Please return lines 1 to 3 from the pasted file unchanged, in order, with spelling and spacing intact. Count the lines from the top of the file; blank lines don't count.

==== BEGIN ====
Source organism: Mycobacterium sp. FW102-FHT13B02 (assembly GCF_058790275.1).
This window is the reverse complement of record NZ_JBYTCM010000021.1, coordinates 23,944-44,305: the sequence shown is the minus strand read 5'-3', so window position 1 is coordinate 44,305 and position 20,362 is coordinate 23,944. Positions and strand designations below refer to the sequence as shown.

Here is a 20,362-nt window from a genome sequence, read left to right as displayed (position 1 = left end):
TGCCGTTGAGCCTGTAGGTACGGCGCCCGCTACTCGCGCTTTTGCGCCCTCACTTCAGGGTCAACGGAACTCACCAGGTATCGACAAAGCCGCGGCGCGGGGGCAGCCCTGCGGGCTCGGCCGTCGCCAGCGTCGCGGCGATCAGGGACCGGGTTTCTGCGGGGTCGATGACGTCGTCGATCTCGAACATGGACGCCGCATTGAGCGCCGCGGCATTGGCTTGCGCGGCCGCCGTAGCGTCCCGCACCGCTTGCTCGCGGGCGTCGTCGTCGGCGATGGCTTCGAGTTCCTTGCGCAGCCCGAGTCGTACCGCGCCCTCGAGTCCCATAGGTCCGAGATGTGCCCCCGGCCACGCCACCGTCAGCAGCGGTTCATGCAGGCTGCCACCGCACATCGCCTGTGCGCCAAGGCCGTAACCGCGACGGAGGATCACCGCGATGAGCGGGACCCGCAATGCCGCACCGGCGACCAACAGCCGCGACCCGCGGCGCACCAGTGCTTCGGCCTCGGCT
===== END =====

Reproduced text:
Source organism: Mycobacterium sp. FW102-FHT13B02 (assembly GCF_058790275.1).
This window is the reverse complement of record NZ_JBYTCM010000021.1, coordinates 23,944-44,305: the sequence shown is the minus strand read 5'-3', so window position 1 is coordinate 44,305 and position 20,362 is coordinate 23,944. Positions and strand designations below refer to the sequence as shown.

Here is a 20,362-nt window from a genome sequence, read left to right as displayed (position 1 = left end):